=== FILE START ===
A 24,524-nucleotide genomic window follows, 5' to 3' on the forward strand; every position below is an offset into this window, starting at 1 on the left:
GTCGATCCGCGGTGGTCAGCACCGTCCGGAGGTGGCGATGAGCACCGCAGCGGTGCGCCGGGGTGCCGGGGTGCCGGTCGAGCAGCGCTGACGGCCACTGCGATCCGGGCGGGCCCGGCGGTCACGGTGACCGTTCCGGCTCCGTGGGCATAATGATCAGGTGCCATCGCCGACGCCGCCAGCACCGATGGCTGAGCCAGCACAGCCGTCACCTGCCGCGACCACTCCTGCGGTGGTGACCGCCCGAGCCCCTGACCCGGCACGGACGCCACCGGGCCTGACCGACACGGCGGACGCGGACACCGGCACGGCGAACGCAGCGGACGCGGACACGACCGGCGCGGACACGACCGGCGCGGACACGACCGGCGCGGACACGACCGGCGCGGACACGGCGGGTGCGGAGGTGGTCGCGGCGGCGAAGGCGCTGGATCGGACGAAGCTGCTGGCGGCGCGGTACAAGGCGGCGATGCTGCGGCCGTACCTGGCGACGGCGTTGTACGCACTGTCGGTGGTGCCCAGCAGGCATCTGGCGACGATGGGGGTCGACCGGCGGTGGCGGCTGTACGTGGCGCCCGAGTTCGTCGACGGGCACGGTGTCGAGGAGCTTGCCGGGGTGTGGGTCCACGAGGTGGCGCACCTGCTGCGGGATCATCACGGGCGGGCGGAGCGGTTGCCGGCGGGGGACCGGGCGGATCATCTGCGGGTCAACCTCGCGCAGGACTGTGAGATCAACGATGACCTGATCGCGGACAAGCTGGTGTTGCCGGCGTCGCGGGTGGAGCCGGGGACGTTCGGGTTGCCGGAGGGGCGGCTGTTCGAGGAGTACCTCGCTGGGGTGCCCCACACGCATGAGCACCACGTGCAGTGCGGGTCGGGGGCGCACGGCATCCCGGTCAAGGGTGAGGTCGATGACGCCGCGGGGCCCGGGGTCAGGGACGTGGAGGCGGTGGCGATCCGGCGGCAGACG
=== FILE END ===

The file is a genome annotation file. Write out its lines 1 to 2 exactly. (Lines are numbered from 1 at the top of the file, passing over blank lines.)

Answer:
A 24,524-nucleotide genomic window follows, 5' to 3' on the forward strand; every position below is an offset into this window, starting at 1 on the left:
GTCGATCCGCGGTGGTCAGCACCGTCCGGAGGTGGCGATGAGCACCGCAGCGGTGCGCCGGGGTGCCGGGGTGCCGGTCGAGCAGCGCTGACGGCCACTGCGATCCGGGCGGGCCCGGCGGTCACGGTGACCGTTCCGGCTCCGTGGGCATAATGATCAGGTGCCATCGCCGACGCCGCCAGCACCGATGGCTGAGCCAGCACAGCCGTCACCTGCCGCGACCACTCCTGCGGTGGTGACCGCCCGAGCCCCTGACCCGGCACGGACGCCACCGGGCCTGACCGACACGGCGGACGCGGACACCGGCACGGCGAACGCAGCGGACGCGGACACGACCGGCGCGGACACGACCGGCGCGGACACGACCGGCGCGGACACGACCGGCGCGGACACGGCGGGTGCGGAGGTGGTCGCGGCGGCGAAGGCGCTGGATCGGACGAAGCTGCTGGCGGCGCGGTACAAGGCGGCGATGCTGCGGCCGTACCTGGCGACGGCGTTGTACGCACTGTCGGTGGTGCCCAGCAGGCATCTGGCGACGATGGGGGTCGACCGGCGGTGGCGGCTGTACGTGGCGCCCGAGTTCGTCGACGGGCACGGTGTCGAGGAGCTTGCCGGGGTGTGGGTCCACGAGGTGGCGCACCTGCTGCGGGATCATCACGGGCGGGCGGAGCGGTTGCCGGCGGGGGACCGGGCGGATCATCTGCGGGTCAACCTCGCGCAGGACTGTGAGATCAACGATGACCTGATCGCGGACAAGCTGGTGTTGCCGGCGTCGCGGGTGGAGCCGGGGACGTTCGGGTTGCCGGAGGGGCGGCTGTTCGAGGAGTACCTCGCTGGGGTGCCCCACACGCATGAGCACCACGTGCAGTGCGGGTCGGGGGCGCACGGCATCCCGGTCAAGGGTGAGGTCGATGACGCCGCGGGGCCCGGGGTCAGGGACGTGGAGGCGGTGGCGATCCGGCGGCAGACG